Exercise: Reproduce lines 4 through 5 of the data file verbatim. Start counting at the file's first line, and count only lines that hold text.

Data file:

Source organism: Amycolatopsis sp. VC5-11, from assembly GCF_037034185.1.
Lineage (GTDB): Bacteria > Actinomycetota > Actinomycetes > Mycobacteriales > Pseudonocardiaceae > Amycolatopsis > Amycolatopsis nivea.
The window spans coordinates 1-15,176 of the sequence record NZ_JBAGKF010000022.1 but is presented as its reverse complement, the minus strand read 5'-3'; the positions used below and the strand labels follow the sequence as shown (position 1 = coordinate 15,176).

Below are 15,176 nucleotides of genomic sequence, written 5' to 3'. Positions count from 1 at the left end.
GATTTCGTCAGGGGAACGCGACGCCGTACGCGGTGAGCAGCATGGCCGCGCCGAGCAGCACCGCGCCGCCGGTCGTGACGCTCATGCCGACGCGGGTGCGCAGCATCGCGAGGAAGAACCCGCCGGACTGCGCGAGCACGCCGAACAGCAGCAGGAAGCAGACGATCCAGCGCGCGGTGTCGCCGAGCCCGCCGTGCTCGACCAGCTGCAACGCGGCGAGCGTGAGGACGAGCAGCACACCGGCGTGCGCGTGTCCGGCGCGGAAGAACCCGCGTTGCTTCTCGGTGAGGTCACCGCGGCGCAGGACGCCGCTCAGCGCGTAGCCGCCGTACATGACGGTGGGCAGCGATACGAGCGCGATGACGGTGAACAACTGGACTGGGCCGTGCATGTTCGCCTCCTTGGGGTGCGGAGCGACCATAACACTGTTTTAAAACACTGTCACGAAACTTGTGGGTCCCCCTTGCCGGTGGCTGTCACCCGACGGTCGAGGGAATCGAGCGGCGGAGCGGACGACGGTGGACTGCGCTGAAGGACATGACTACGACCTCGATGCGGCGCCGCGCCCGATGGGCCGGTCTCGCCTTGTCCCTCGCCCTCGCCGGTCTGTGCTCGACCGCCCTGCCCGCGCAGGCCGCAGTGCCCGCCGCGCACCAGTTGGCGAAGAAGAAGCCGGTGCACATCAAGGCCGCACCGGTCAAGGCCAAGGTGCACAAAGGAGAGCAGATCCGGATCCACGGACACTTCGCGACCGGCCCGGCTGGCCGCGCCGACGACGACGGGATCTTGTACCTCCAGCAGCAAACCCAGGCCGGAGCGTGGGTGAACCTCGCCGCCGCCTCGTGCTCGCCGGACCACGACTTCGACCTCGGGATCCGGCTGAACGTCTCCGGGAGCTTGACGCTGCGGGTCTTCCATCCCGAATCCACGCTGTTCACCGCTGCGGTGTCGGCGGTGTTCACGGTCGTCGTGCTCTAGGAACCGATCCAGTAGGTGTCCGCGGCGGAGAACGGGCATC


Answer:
Below are 15,176 nucleotides of genomic sequence, written 5' to 3'. Positions count from 1 at the left end.
GATTTCGTCAGGGGAACGCGACGCCGTACGCGGTGAGCAGCATGGCCGCGCCGAGCAGCACCGCGCCGCCGGTCGTGACGCTCATGCCGACGCGGGTGCGCAGCATCGCGAGGAAGAACCCGCCGGACTGCGCGAGCACGCCGAACAGCAGCAGGAAGCAGACGATCCAGCGCGCGGTGTCGCCGAGCCCGCCGTGCTCGACCAGCTGCAACGCGGCGAGCGTGAGGACGAGCAGCACACCGGCGTGCGCGTGTCCGGCGCGGAAGAACCCGCGTTGCTTCTCGGTGAGGTCACCGCGGCGCAGGACGCCGCTCAGCGCGTAGCCGCCGTACATGACGGTGGGCAGCGATACGAGCGCGATGACGGTGAACAACTGGACTGGGCCGTGCATGTTCGCCTCCTTGGGGTGCGGAGCGACCATAACACTGTTTTAAAACACTGTCACGAAACTTGTGGGTCCCCCTTGCCGGTGGCTGTCACCCGACGGTCGAGGGAATCGAGCGGCGGAGCGGACGACGGTGGACTGCGCTGAAGGACATGACTACGACCTCGATGCGGCGCCGCGCCCGATGGGCCGGTCTCGCCTTGTCCCTCGCCCTCGCCGGTCTGTGCTCGACCGCCCTGCCCGCGCAGGCCGCAGTGCCCGCCGCGCACCAGTTGGCGAAGAAGAAGCCGGTGCACATCAAGGCCGCACCGGTCAAGGCCAAGGTGCACAAAGGAGAGCAGATCCGGATCCACGGACACTTCGCGACCGGCCCGGCTGGCCGCGCCGACGACGACGGGATCTTGTACCTCCAGCAGCAAACCCAGGCCGGAGCGTGGGTGAACCTCGCCGCCGCCTCGTGCTCGCCGGACCACGACTTCGACCTCGGGATCCGGCTGAACGTCTCCGGGAGCTTGACGCTGCGGGTCTTCCATCCCGAATCCACGCTGTTCACCGCTGCGGTGTCGGCGGTGTTCACGGTCGTCGTGCTCTAGGAACCGATCCAGTAGGTGTCCGCGGCGGAGAACGGGCATC